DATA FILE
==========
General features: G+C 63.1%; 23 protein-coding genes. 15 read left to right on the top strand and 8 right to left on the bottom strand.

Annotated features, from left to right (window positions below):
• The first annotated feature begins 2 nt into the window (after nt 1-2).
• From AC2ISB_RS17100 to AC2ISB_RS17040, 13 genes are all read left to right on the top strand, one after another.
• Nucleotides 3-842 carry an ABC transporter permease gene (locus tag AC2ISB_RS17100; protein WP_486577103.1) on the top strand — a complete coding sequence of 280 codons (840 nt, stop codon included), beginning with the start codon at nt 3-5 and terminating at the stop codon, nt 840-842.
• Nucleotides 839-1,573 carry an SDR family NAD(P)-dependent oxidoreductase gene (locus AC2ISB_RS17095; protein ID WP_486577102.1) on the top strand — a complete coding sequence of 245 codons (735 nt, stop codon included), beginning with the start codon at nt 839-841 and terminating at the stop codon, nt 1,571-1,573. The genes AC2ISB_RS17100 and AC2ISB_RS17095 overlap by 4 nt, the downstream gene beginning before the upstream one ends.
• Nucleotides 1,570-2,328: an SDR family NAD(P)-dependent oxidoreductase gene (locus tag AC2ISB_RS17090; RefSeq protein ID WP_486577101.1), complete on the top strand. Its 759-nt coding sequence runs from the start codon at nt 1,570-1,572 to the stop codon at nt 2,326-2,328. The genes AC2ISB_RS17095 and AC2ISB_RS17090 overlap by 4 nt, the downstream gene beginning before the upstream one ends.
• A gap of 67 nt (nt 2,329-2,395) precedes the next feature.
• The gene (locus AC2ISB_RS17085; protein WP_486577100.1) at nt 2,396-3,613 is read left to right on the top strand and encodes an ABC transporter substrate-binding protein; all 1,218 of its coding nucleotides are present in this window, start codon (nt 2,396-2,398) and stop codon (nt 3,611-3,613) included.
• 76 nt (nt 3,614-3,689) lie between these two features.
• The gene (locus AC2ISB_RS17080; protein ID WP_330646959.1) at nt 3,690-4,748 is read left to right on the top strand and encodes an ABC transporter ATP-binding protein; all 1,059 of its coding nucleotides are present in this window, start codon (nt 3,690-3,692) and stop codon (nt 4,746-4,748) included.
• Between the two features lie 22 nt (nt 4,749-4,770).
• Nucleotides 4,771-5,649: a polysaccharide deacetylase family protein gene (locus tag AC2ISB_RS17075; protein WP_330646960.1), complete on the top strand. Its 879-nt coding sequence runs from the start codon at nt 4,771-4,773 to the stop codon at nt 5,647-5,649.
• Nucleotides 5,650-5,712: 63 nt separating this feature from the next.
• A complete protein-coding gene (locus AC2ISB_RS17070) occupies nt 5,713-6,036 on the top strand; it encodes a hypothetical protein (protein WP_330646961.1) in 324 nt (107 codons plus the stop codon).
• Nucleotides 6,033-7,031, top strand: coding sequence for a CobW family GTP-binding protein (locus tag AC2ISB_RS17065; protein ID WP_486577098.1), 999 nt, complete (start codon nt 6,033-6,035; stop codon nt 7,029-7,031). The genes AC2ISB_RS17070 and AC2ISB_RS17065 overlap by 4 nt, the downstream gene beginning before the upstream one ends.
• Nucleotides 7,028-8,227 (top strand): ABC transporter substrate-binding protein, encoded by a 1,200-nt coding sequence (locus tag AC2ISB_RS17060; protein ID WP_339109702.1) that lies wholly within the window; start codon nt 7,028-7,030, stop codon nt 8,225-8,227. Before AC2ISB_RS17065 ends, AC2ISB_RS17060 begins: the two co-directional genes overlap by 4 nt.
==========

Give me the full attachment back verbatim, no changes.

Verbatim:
General features: G+C 63.1%; 23 protein-coding genes. 15 read left to right on the top strand and 8 right to left on the bottom strand.

Annotated features, from left to right (window positions below):
• The first annotated feature begins 2 nt into the window (after nt 1-2).
• From AC2ISB_RS17100 to AC2ISB_RS17040, 13 genes are all read left to right on the top strand, one after another.
• Nucleotides 3-842 carry an ABC transporter permease gene (locus tag AC2ISB_RS17100; protein WP_486577103.1) on the top strand — a complete coding sequence of 280 codons (840 nt, stop codon included), beginning with the start codon at nt 3-5 and terminating at the stop codon, nt 840-842.
• Nucleotides 839-1,573 carry an SDR family NAD(P)-dependent oxidoreductase gene (locus AC2ISB_RS17095; protein ID WP_486577102.1) on the top strand — a complete coding sequence of 245 codons (735 nt, stop codon included), beginning with the start codon at nt 839-841 and terminating at the stop codon, nt 1,571-1,573. The genes AC2ISB_RS17100 and AC2ISB_RS17095 overlap by 4 nt, the downstream gene beginning before the upstream one ends.
• Nucleotides 1,570-2,328: an SDR family NAD(P)-dependent oxidoreductase gene (locus tag AC2ISB_RS17090; RefSeq protein ID WP_486577101.1), complete on the top strand. Its 759-nt coding sequence runs from the start codon at nt 1,570-1,572 to the stop codon at nt 2,326-2,328. The genes AC2ISB_RS17095 and AC2ISB_RS17090 overlap by 4 nt, the downstream gene beginning before the upstream one ends.
• A gap of 67 nt (nt 2,329-2,395) precedes the next feature.
• The gene (locus AC2ISB_RS17085; protein WP_486577100.1) at nt 2,396-3,613 is read left to right on the top strand and encodes an ABC transporter substrate-binding protein; all 1,218 of its coding nucleotides are present in this window, start codon (nt 2,396-2,398) and stop codon (nt 3,611-3,613) included.
• 76 nt (nt 3,614-3,689) lie between these two features.
• The gene (locus AC2ISB_RS17080; protein ID WP_330646959.1) at nt 3,690-4,748 is read left to right on the top strand and encodes an ABC transporter ATP-binding protein; all 1,059 of its coding nucleotides are present in this window, start codon (nt 3,690-3,692) and stop codon (nt 4,746-4,748) included.
• Between the two features lie 22 nt (nt 4,749-4,770).
• Nucleotides 4,771-5,649: a polysaccharide deacetylase family protein gene (locus tag AC2ISB_RS17075; protein WP_330646960.1), complete on the top strand. Its 879-nt coding sequence runs from the start codon at nt 4,771-4,773 to the stop codon at nt 5,647-5,649.
• Nucleotides 5,650-5,712: 63 nt separating this feature from the next.
• A complete protein-coding gene (locus AC2ISB_RS17070) occupies nt 5,713-6,036 on the top strand; it encodes a hypothetical protein (protein WP_330646961.1) in 324 nt (107 codons plus the stop codon).
• Nucleotides 6,033-7,031, top strand: coding sequence for a CobW family GTP-binding protein (locus tag AC2ISB_RS17065; protein ID WP_486577098.1), 999 nt, complete (start codon nt 6,033-6,035; stop codon nt 7,029-7,031). The genes AC2ISB_RS17070 and AC2ISB_RS17065 overlap by 4 nt, the downstream gene beginning before the upstream one ends.
• Nucleotides 7,028-8,227 (top strand): ABC transporter substrate-binding protein, encoded by a 1,200-nt coding sequence (locus tag AC2ISB_RS17060; protein ID WP_339109702.1) that lies wholly within the window; start codon nt 7,028-7,030, stop codon nt 8,225-8,227. Before AC2ISB_RS17065 ends, AC2ISB_RS17060 begins: the two co-directional genes overlap by 4 nt.